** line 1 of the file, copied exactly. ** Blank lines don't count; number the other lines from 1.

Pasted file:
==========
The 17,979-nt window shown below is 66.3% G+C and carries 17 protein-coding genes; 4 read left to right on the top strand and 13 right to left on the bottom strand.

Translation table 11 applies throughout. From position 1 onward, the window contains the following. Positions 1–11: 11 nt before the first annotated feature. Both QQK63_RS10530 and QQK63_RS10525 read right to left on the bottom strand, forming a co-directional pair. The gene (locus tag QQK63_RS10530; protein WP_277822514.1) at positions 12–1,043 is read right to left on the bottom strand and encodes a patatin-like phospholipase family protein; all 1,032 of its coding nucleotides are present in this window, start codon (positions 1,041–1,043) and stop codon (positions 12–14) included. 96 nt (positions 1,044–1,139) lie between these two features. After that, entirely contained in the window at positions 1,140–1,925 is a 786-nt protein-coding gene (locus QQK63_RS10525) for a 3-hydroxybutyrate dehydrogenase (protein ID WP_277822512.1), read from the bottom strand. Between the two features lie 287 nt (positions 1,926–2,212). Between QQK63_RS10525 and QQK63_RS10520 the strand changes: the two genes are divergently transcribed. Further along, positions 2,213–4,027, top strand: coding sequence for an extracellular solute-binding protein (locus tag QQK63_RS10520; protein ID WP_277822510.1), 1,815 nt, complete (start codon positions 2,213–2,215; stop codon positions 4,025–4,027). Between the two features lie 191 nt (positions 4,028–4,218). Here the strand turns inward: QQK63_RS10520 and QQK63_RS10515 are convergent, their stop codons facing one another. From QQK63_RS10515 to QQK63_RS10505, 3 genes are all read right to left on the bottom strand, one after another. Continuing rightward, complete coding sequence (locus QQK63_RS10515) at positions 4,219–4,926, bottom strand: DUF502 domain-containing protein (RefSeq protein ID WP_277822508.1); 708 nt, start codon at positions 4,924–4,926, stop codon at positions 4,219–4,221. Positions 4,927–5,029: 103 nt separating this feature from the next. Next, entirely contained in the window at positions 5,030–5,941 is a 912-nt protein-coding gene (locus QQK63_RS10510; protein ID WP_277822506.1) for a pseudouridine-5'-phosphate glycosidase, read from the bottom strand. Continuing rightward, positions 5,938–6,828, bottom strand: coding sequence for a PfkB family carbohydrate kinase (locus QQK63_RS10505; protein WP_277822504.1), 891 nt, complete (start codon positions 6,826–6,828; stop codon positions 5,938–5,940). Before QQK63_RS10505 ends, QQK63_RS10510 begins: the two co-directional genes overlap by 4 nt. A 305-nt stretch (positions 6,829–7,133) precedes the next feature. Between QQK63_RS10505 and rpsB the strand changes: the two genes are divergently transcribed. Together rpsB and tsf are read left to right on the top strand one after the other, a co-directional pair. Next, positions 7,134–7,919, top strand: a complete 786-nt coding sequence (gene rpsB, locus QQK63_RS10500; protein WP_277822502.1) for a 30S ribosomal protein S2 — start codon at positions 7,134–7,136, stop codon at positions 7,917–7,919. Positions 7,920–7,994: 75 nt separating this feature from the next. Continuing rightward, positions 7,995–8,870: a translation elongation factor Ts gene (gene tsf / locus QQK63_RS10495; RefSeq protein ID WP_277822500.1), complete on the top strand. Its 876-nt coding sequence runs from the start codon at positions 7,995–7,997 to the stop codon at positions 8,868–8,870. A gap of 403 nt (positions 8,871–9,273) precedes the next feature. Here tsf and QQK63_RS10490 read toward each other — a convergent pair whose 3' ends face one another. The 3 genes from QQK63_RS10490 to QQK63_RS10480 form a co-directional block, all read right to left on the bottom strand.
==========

The 17,979-nt window shown below is 66.3% G+C and carries 17 protein-coding genes; 4 read left to right on the top strand and 13 right to left on the bottom strand.